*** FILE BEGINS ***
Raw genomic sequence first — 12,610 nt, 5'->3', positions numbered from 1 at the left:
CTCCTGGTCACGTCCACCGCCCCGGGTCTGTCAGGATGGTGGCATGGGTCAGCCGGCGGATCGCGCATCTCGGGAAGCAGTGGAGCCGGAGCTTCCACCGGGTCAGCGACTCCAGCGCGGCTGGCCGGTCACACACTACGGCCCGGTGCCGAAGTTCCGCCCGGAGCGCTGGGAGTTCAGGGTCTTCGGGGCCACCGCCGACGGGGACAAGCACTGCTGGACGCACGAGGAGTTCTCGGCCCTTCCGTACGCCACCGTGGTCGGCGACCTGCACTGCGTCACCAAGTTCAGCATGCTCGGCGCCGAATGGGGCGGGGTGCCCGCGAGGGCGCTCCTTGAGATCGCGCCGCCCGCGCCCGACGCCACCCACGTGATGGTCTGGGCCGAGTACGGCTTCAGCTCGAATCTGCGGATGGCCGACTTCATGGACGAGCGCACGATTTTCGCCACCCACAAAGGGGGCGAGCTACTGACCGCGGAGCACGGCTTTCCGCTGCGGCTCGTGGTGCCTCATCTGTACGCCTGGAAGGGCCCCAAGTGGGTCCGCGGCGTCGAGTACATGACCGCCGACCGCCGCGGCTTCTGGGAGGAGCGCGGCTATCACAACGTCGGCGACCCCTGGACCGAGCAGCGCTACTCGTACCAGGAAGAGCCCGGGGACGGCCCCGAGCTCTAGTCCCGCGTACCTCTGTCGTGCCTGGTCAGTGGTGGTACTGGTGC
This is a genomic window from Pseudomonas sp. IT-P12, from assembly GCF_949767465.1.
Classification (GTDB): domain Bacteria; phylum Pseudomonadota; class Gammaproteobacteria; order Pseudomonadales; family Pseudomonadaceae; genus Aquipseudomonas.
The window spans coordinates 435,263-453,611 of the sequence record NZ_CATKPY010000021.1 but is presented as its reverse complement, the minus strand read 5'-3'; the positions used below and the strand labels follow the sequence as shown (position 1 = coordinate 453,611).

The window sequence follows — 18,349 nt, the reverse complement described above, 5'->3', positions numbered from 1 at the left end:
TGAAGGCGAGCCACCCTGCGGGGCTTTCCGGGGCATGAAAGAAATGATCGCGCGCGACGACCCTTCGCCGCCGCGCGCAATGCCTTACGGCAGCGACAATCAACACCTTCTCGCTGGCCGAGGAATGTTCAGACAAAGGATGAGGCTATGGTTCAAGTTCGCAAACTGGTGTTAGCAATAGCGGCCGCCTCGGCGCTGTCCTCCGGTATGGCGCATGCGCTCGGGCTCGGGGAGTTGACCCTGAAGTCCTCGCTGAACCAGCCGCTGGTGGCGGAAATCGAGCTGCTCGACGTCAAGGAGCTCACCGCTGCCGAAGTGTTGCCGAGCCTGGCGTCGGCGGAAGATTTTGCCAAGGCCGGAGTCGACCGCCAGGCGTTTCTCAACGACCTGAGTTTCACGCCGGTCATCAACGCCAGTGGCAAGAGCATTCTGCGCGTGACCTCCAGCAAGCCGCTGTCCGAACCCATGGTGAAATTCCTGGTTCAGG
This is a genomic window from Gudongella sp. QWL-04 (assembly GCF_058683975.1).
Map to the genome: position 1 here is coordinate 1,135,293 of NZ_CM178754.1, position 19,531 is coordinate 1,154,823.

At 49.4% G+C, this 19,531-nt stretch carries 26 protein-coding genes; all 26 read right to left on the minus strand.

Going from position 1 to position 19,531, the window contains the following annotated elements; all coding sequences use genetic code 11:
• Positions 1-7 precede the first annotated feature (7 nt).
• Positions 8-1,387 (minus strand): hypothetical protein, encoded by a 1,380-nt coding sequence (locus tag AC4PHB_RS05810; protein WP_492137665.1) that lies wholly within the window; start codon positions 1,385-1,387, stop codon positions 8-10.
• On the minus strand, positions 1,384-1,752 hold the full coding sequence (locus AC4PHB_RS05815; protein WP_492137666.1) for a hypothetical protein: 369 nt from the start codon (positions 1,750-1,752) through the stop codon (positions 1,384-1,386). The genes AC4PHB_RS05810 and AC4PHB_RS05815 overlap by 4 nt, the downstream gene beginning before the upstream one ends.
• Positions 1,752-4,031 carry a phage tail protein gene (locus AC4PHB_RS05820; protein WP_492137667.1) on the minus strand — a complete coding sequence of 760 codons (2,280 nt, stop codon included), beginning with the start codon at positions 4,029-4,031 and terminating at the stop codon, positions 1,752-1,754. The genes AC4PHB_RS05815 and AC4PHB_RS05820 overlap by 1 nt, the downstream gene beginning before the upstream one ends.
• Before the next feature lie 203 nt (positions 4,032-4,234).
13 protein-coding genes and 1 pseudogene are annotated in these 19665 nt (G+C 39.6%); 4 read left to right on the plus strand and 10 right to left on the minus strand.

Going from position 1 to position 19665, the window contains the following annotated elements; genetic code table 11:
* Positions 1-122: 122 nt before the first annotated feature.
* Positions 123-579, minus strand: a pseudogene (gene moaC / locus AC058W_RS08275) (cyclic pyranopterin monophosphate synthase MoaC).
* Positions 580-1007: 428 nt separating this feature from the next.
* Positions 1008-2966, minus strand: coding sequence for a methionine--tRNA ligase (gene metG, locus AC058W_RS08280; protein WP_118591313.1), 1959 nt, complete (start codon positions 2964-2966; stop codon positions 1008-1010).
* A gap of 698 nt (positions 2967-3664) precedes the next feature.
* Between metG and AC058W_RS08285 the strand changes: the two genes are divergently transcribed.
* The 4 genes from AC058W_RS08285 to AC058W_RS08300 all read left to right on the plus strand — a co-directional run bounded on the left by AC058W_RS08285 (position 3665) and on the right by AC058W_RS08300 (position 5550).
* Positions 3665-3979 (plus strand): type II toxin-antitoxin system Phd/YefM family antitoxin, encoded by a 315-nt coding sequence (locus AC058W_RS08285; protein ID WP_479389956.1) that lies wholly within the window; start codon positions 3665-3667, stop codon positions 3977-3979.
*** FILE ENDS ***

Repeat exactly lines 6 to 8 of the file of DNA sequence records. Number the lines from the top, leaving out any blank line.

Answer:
The window sequence follows — 18,349 nt, the reverse complement described above, 5'->3', positions numbered from 1 at the left end:
TGAAGGCGAGCCACCCTGCGGGGCTTTCCGGGGCATGAAAGAAATGATCGCGCGCGACGACCCTTCGCCGCCGCGCGCAATGCCTTACGGCAGCGACAATCAACACCTTCTCGCTGGCCGAGGAATGTTCAGACAAAGGATGAGGCTATGGTTCAAGTTCGCAAACTGGTGTTAGCAATAGCGGCCGCCTCGGCGCTGTCCTCCGGTATGGCGCATGCGCTCGGGCTCGGGGAGTTGACCCTGAAGTCCTCGCTGAACCAGCCGCTGGTGGCGGAAATCGAGCTGCTCGACGTCAAGGAGCTCACCGCTGCCGAAGTGTTGCCGAGCCTGGCGTCGGCGGAAGATTTTGCCAAGGCCGGAGTCGACCGCCAGGCGTTTCTCAACGACCTGAGTTTCACGCCGGTCATCAACGCCAGTGGCAAGAGCATTCTGCGCGTGACCTCCAGCAAGCCGCTGTCCGAACCCATGGTGAAATTCCTGGTTCAGG
This is a genomic window from Gudongella sp. QWL-04 (assembly GCF_058683975.1).